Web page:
Any search engine result for “blue-eyed soul” should feature a picture of Steve Winwood. He joined the Spencer Davis Group at age 14 and wrote and sang their biggest hit, “Gimme Some Lovin’.” Winwood was also a member of 1960s powerhouse rock bands Traffic, Blind Faith, and Ginger Baker’s Air Force. In 1988, he released the song I considerhis own powerhouse, “Roll with It,” from the album of the same name (Virgin 7 90946-1). Winwood shows his versatility on this track, creating most of the instrumentation on a Fairlight CMI—an early digital synthesizer, audio sampler, and workstation—including drums, bass, guitar, piano, and Hammond organ. His reedy, high-pitched voice commanded center stage while the piano and organ were arrayed around him. The drums were center to left, the horns center to right. The tasty bass line was down front—and man, did it cook. The only downside I found with the CS 429/2M Red was that Winwood’s vocals had a certain raspiness, as if there was a bit of distortion. But otherwise, I was tapping my feet to the beat. The turntable/cartridge combo moved well with the tempo and kept pace with the music. Most commendable.

Yes hit North America big time in 1972 with the tune “Roundabout,” from their Fragile album (Atlantic SD 7211). It starts off with a sample of keyboardist Rick Wakeman’s piano played backwards and a chord strummed on an acoustic guitar. From there, mayhem breaks out as instrumentation includes piano, Mellotron (an early electronic keyboard), organ and synthesizer, electric and acoustic guitars (multiples), drums and percussion plus Jon Anderson’s vocals. Playing the tune for the first time in quite a while, I noticed a muted cowbell buried deep in the left channel—a good sign of the Dual’s ability to extract information from the record. There was a panoply of sounds zooming around the listening room with this one, and it was reproduced in excellent fashion by the Dual/Ortofon combination, although, as on the Winwood track, there was a slight edge to Anderson’s high-pitched voice on his louder notes. But overall, the listening was fantastic.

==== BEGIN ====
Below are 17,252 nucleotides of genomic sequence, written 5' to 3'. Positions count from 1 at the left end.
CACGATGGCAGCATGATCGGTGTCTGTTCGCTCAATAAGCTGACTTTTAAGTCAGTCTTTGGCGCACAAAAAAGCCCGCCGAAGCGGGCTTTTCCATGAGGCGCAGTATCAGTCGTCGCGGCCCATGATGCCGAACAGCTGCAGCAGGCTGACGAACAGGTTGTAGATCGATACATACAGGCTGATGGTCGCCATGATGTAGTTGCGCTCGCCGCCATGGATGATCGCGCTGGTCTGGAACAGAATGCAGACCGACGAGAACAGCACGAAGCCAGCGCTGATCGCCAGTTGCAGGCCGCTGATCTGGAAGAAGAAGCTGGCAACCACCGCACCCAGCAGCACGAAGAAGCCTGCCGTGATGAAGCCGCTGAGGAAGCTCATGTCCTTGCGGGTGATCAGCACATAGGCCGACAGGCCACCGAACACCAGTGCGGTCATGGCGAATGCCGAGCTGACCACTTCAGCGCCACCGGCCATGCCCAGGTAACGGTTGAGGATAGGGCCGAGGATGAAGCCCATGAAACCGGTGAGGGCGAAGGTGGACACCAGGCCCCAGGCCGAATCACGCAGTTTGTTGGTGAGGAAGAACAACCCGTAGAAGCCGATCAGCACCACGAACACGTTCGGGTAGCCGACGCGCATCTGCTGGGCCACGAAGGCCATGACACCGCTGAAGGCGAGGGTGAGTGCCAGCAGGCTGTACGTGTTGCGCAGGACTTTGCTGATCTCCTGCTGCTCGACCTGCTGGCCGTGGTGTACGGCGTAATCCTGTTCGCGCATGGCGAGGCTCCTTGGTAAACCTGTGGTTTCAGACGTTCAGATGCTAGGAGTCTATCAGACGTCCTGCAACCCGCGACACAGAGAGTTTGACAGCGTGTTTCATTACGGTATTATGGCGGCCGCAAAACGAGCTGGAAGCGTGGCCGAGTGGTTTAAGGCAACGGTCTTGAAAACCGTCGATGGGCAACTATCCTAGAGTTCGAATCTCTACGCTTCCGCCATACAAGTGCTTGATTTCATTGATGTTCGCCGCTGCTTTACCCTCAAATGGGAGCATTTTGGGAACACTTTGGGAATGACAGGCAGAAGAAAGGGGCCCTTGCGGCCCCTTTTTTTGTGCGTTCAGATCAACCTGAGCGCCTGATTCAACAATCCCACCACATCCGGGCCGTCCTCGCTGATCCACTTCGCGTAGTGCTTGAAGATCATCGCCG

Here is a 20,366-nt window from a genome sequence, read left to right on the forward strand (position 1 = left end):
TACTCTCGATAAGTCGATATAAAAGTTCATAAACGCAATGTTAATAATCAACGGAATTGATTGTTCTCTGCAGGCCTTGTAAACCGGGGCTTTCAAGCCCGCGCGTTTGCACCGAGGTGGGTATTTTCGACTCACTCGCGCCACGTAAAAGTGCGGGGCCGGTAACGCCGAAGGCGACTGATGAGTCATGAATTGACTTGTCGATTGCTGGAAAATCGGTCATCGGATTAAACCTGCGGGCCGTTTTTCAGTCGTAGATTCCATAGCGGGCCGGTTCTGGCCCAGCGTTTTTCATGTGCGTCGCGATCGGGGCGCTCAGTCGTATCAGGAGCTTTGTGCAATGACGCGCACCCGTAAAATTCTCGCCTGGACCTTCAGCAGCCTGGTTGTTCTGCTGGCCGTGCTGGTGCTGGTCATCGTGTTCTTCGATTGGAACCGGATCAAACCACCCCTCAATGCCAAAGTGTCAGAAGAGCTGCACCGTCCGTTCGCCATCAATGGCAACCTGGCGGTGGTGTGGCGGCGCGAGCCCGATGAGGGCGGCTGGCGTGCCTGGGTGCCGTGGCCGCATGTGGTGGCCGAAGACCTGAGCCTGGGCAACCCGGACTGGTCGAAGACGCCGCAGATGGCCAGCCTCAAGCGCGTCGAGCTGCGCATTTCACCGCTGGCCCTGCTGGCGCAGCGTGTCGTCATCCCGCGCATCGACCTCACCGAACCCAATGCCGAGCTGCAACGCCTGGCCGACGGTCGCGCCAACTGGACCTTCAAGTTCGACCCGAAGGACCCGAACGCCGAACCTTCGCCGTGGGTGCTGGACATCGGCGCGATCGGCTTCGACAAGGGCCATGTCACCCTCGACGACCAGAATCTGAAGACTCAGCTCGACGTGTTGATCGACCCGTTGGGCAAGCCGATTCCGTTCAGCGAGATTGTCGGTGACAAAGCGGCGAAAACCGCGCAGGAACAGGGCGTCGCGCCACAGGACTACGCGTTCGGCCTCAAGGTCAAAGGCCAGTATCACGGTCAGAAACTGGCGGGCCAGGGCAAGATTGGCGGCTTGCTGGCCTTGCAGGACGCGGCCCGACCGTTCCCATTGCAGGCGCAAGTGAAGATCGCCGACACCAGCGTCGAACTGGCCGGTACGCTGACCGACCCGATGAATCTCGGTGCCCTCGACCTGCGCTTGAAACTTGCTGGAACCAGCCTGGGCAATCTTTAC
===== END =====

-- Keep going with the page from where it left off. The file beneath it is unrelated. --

Linda Ronstadt has probably made hits out of more covers than anyone else. “Hurt So Bad,” from her Mad Love album (Asylum 5E-510), was a hit for Little Anthony and the Imperials in the ’50s, and in her version, she sings with what sounds like real pain in her voice. Lead guitarist Dan Dugmore carries that pain forward with a screaming solo that drenches the guitar in echo. The Dual presented Ronstadt squarely in the center, with the guitar spread across the entire stage; the drums were just off to the right and the bass was also centered. The nuance offered by the Dual and Ortofon was quite exceptional. This is an outstanding recording, and the Dual presented it fully.

Inboard phono stage

I next swapped in the included Dual phono stage, bypassing the phono preamp in my APT Holman.